How to Strengthen Your Wrists for Boxing | Gloveworx

How to Strengthen Your Wrists for Boxing


Too often, people focus on improving the “main muscles of the body,” like the biceps, legs, and shoulders for functional strength and conditioning, and forget that training the supporting muscles are just as important. You can stop your traditional training for a few weeks to focus on supporting muscles and see tremendous gains in your main lifts once you return to your regular routine.

There are many different muscles that help support traditional lifts and increase overall strength and power during boxing, including the muscles that control your grip strength. If you want to learn how to strengthen your wrists for boxing, check out some vital information about the correlation of the hand, forearm, and rotator cuff.

How Grip Strength Helps Functional Strength and Conditioning

When you incorporate grip strength exercises into your regular routine, you’ll see a number of beneficial changes, including:

Improved upper body push and pull movements/strength.
Better shoulder stability.
Increased range of motion in the rotator cuff.

Your forearm strength determines much of your functional strength in the arm and shoulder, even if you don’t realize it. It acts as a support for your rotator cuff and your body uses it to limit injuries that may occur in your wrists and arms during boxing or weight training. Improving your forearm strength, and learning how to strengthen your wrists for boxing, will immediately allow you to move better and work harder, as your body will recognize that the forearms and wrists are now better able to minimize any danger of injuries.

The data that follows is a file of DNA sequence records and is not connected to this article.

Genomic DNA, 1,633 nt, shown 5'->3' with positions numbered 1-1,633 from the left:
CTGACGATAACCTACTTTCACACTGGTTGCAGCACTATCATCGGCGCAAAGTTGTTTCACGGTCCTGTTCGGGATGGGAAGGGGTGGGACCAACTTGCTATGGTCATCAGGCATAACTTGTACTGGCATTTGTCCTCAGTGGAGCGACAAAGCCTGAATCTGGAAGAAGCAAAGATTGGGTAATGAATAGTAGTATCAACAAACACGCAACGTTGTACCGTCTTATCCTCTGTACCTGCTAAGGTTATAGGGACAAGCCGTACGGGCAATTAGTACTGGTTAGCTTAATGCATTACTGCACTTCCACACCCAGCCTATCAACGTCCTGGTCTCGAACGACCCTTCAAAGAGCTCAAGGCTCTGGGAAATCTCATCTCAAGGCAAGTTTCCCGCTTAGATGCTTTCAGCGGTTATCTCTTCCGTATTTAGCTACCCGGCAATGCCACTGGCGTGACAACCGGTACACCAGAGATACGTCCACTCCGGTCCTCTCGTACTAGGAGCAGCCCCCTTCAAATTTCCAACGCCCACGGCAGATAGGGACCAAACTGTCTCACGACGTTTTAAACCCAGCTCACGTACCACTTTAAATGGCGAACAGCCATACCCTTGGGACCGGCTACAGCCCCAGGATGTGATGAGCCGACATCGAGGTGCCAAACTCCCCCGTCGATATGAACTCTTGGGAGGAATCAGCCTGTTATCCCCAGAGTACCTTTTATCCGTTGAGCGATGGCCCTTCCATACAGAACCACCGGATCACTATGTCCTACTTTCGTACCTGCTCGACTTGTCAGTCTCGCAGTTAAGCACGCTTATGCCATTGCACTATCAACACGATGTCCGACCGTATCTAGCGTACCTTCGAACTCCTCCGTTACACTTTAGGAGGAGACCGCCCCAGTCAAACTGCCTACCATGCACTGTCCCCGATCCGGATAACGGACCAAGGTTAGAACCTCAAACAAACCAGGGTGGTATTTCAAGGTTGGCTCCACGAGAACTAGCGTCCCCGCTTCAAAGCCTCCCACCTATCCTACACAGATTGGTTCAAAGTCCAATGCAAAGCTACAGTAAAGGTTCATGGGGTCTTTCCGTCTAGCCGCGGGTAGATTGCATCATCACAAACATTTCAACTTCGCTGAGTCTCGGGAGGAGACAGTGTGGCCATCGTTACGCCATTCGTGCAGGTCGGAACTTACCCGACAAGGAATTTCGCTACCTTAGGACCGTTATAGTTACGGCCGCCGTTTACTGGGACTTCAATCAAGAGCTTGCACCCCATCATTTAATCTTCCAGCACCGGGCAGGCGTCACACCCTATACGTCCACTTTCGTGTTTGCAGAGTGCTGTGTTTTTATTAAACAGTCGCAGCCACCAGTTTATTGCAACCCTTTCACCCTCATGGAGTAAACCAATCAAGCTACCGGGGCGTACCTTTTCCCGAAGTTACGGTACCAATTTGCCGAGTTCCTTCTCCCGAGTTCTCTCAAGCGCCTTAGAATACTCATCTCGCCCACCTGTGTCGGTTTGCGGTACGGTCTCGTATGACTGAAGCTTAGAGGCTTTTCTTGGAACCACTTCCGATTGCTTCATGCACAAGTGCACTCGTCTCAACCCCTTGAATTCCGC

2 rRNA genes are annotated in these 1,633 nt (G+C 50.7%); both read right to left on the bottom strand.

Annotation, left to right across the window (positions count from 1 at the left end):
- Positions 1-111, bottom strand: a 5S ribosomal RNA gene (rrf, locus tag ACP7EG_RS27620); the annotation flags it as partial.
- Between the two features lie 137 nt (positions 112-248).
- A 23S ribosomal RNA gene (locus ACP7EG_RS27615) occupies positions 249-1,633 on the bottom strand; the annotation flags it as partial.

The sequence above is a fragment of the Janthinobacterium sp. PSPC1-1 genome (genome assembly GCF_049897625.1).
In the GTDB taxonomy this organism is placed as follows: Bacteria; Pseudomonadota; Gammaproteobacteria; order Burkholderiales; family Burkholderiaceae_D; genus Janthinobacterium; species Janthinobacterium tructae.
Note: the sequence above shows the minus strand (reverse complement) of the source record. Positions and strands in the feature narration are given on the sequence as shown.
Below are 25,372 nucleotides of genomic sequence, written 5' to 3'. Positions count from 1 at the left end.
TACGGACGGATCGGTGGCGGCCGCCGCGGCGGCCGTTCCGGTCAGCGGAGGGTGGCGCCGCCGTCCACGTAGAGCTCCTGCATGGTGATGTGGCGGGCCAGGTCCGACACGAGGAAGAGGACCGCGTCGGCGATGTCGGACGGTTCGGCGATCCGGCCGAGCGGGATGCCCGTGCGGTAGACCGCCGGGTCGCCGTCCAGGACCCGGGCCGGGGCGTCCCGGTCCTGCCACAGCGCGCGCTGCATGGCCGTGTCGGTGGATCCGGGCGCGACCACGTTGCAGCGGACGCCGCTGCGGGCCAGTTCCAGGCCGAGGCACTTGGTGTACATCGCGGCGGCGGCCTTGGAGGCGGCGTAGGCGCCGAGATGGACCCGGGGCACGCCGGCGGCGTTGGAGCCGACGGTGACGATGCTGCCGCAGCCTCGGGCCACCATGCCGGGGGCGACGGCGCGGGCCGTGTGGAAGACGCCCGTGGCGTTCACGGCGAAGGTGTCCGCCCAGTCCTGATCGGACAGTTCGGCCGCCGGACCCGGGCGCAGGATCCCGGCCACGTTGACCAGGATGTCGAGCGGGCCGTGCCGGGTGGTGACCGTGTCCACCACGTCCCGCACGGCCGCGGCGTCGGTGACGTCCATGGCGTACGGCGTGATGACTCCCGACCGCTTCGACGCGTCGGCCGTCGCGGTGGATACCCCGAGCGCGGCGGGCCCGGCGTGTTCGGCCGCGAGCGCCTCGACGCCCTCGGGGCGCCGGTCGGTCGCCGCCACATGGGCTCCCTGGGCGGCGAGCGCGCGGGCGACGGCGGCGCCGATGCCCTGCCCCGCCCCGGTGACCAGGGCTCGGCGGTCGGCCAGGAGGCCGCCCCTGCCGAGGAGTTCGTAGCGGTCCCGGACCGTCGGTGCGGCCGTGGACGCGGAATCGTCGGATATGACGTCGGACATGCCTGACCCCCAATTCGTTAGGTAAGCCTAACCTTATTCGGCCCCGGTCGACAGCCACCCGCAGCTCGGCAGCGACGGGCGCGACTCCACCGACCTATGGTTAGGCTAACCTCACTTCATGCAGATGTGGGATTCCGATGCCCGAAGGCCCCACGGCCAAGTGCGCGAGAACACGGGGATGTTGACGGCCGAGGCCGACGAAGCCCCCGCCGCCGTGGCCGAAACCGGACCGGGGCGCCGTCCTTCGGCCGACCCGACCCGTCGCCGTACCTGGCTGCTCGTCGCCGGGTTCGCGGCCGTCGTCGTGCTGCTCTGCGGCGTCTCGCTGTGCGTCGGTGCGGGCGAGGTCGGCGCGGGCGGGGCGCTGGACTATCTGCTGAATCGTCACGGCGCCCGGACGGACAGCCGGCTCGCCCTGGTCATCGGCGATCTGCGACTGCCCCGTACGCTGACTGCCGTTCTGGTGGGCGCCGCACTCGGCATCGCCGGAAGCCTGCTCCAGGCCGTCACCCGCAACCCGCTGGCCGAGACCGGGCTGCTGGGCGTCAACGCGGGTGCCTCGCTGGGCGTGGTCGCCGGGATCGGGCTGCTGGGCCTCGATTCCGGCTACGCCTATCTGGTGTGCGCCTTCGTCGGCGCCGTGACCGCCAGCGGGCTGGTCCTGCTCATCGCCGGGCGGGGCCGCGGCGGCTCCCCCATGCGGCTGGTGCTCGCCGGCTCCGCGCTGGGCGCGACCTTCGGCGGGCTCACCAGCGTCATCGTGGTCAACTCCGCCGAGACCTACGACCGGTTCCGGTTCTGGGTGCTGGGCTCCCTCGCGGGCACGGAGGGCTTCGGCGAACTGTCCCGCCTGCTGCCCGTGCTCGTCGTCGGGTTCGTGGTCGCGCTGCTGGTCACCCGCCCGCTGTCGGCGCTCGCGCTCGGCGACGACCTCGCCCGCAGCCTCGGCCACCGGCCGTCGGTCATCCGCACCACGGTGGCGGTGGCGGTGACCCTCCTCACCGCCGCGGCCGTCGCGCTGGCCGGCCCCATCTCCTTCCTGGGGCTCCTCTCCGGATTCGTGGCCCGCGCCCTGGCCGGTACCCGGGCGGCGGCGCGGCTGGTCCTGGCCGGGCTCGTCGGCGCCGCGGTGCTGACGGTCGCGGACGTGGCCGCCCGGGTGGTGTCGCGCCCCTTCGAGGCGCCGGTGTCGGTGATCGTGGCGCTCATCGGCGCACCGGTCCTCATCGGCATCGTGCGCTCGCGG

Best Grip Strength Exercises

One of the best grip strength exercises to increase grip and rotator cuff strength are kettlebell bottoms up press variations. They have a neurological and physical effect on the muscle activity in your shoulder, and you learn how to strengthen your wrists for boxing.

Neurological

The KB press activates the rotator cuff and increases a neuromuscular drive, which will give you a better grip and functional movement in the upper body. An advantage of this mechanism is that it provides the shoulder with anticipatory stability in the shoulder whenever you complete a task that involves a gripping activity. By manipulating an object using both the forearm and shoulder, your shoulder will be better to handle load efficiently.

Redistribute Muscle Activity of the Shoulder

Not only does gripping activate the RTC, but it decreases the activity of the anterior and middle deltoid. Most shoulder impingement patients suffer from an altered deltoid-RTC, and the KB press can help them redistribute the pressure of regular muscle activity.

Improving Stability

Irradiation helps your muscles generate more tension through the activity of the surrounding muscles. The strength of all the muscles is compounded to increase your strength and stabilize your shoulder.

Other great gripping exercises include:

  • Reverse Curls
  • Rice Bucket
  • Farmers Walk

Learning How to Strengthen Your Wrists for Boxing

Grip strength is functional strength; it’s the kind of strength that allows you to move efficiently and prevent injury. Want to learn more about functional strength training? Come see what Blitz Sessions are all about at Gloveworx!